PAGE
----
Ivory was easy – he was so easy – he was the perfect first dog. He was jumpy when I first got him but he calmed down in no time.
Here’s an excerpt from my journal on January 8, 1996: “…an enormous amount has happened since I last wrote. The Blizzard of ’96, mainly, and boy has it been a doozy. Drove back from Kati’s [in Maryland] in it on Saturday night, left there at 2045 with no precipitation, finally arrived here at 0015 Sunday morning in mid-blizzard. Had two dogs with us for the whole trip, Kelsey and about a 10-month old Husky named Ivory. My talisman against the blizzard.” Then there’s a journal entry from June of 1998 that says “Ivory and I recently returned from our first visit to the MCV Children’s Medical Center as a pet therapy team.” Twenty years ago this summer, remarkable. I was working on my MS in Rehabilitation Counseling at MCV in the mid-1990’s and began studying Pet Therapy for a special project. And kept doing it at MCV for eleven more years! And still do it now, with another generation of dogs, but we don’t work in hospitals.
Nicky was more challenging. He arrived at a good time. Ivory was from AARF, the Animal Adoption and Rescue Foundation, and so was Nicky. They called me and asked if I’d pick up this dog; it was an emergency. I got him; he was a mess. I wrote at the time he was like “a skeleton with fur.” I kept him overnight and they got him to a foster home. At the foster home he bit someone and they asked me to take him back. I already had Ivory. I got Nicky back, and he bit me once and my renter once. AARF is a non-euthanizing group but they said Nicky would be the first dog they’d euthanize.
If I hadn’t been living with Ivory, he probably would have been. But Ivory had such a powerful and confident personality, it spread to everyone around him. And Ivory’s personality helped Nicky calm down.
Never let anyone tell you that an “alpha dog” is one who shows other dogs it’s the boss. Ivory was the purest alpha animal I’ve ever met, human or non-human, and the “alpha” quality was just confidence. There is no swagger, no growling, no aggression, no teeth baring, nothing. Alpha animals don’t act like they have anything to prove. It’s confidence, and nothing else.
Here’s a journal excerpt from October of 1995, when I was in graduate school at VCU. It goes well with the “nostalgiaphobe” theme of this blog post: “Life is a series of collisions with the future, it is not the sum of what we have been, but what we yearn to be” -Jose Ortega Y Gasset
Here – unrelated except it’s in the same journal – is another quote I enjoyed. Though it’s not particularly instructive: “Nothing’s impossible, but you’ll never wear skis through a revolving door.”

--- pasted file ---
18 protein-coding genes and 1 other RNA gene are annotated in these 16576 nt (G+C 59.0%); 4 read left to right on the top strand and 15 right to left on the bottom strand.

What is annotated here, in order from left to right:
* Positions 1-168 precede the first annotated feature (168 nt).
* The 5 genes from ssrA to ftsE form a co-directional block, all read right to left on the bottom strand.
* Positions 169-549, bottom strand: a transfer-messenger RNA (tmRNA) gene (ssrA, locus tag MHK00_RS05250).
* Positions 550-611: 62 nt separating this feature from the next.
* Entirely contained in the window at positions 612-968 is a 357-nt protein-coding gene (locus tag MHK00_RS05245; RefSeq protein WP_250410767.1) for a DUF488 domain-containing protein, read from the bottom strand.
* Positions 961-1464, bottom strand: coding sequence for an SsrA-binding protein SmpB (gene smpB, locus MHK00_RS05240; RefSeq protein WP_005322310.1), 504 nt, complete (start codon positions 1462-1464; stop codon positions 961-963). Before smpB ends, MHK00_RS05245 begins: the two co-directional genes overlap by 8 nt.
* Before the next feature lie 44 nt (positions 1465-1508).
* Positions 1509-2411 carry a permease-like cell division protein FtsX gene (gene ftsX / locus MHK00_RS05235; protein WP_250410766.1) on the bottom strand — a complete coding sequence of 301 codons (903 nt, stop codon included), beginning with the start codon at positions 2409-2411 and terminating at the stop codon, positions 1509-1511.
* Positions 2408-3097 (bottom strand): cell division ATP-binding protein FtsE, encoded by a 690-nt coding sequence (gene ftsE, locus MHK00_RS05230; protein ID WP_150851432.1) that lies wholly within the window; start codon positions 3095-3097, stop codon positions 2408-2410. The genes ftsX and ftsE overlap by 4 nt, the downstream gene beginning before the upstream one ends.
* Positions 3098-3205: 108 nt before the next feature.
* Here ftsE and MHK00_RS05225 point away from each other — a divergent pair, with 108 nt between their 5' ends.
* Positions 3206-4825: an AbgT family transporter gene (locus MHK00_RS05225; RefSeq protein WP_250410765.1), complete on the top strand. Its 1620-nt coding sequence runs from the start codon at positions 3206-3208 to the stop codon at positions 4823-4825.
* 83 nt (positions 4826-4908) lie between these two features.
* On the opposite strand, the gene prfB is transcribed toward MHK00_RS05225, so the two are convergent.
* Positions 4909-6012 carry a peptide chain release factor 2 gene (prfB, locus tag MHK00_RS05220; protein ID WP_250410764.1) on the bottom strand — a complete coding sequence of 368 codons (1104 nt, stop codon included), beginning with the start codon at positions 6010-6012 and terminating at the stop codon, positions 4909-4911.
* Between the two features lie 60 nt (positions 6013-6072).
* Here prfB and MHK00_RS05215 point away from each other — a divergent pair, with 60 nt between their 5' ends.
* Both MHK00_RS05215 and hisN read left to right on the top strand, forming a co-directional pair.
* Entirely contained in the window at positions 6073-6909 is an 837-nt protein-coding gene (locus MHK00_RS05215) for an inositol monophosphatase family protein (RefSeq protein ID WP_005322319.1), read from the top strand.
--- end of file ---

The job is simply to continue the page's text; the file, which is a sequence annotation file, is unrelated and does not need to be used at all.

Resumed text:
Mister Floyd came along later – over ten years later. I’ll write about him in another blog post. That was not a dog for amateurs. He came along after I’d had a lot of experience. I believe Mister Floyd did not have a joyful life. We didn’t know each other for a real long time but we formed a strong, strong bond.
Here is a picture of “Ivory’s” book (though his is only one of 53 chapters) and a picture of the beginning of Ivory’s chapter, Chapter 53, page 135:
Excerpt from the book (I wrote this chapter; it’s Chapter 53, the final chapter of the book:
“…Over the years I have tried to emulate Ivory’s best characteristics and make them my own. It’s not always easy. Once we were in the pediatric ICU visiting a teenaged girl. She was really, really big and bloated, probably due to medications, some of which can produce severe weight gain. Her hair was greasy and matted, her skin was horrible, her face slack, dull, and uninterested. I’ve been seeing kids in the PICU for ten years now, and even with the really sick ones, even in a coma or something, you can tell that they’re normally happy, healthy kids who are just in a tough spot. This girl was not like that. She looked like she’d never been happy; she looked like she’d never been cared for. Ivory, of course, went straight up to her bed and shoved his nose up to greet her. When she reached out to pet him, I saw that her hand had six fingers. I have always fancied myself an open-minded and poised person, accepting differences in people and taking things as they come. And on the surface I was that person, making friendly conversation with this girl just like I do with everybody. But I was faking it; she didn’t know that, but I did. Ivory was most definitely not faking it – he was as genuine, real, and present as one being could ever be with another. He would have stayed all day.